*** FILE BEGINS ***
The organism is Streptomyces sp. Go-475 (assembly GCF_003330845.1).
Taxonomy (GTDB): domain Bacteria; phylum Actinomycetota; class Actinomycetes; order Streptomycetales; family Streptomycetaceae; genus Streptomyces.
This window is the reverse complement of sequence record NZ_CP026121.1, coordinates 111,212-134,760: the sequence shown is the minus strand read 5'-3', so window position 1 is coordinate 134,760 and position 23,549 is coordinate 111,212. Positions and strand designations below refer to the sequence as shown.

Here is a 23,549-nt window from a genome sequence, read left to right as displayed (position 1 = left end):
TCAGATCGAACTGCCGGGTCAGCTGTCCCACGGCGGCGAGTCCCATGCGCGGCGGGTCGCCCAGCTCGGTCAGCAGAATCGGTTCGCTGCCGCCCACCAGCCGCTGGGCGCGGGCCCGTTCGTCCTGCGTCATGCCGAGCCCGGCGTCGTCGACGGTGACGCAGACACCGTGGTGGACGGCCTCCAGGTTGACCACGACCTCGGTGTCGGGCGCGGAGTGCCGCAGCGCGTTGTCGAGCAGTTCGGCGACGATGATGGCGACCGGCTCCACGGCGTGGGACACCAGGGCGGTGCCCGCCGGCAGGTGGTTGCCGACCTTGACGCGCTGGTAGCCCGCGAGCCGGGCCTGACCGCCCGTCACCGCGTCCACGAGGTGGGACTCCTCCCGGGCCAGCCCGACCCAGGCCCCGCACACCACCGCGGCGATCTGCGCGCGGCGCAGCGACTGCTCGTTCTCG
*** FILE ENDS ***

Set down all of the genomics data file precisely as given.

The organism is Streptomyces sp. Go-475 (assembly GCF_003330845.1).
Taxonomy (GTDB): domain Bacteria; phylum Actinomycetota; class Actinomycetes; order Streptomycetales; family Streptomycetaceae; genus Streptomyces.
This window is the reverse complement of sequence record NZ_CP026121.1, coordinates 111,212-134,760: the sequence shown is the minus strand read 5'-3', so window position 1 is coordinate 134,760 and position 23,549 is coordinate 111,212. Positions and strand designations below refer to the sequence as shown.

Here is a 23,549-nt window from a genome sequence, read left to right as displayed (position 1 = left end):
TCAGATCGAACTGCCGGGTCAGCTGTCCCACGGCGGCGAGTCCCATGCGCGGCGGGTCGCCCAGCTCGGTCAGCAGAATCGGTTCGCTGCCGCCCACCAGCCGCTGGGCGCGGGCCCGTTCGTCCTGCGTCATGCCGAGCCCGGCGTCGTCGACGGTGACGCAGACACCGTGGTGGACGGCCTCCAGGTTGACCACGACCTCGGTGTCGGGCGCGGAGTGCCGCAGCGCGTTGTCGAGCAGTTCGGCGACGATGATGGCGACCGGCTCCACGGCGTGGGACACCAGGGCGGTGCCCGCCGGCAGGTGGTTGCCGACCTTGACGCGCTGGTAGCCCGCGAGCCGGGCCTGACCGCCCGTCACCGCGTCCACGAGGTGGGACTCCTCCCGGGCCAGCCCGACCCAGGCCCCGCACACCACCGCGGCGATCTGCGCGCGGCGCAGCGACTGCTCGTTCTCG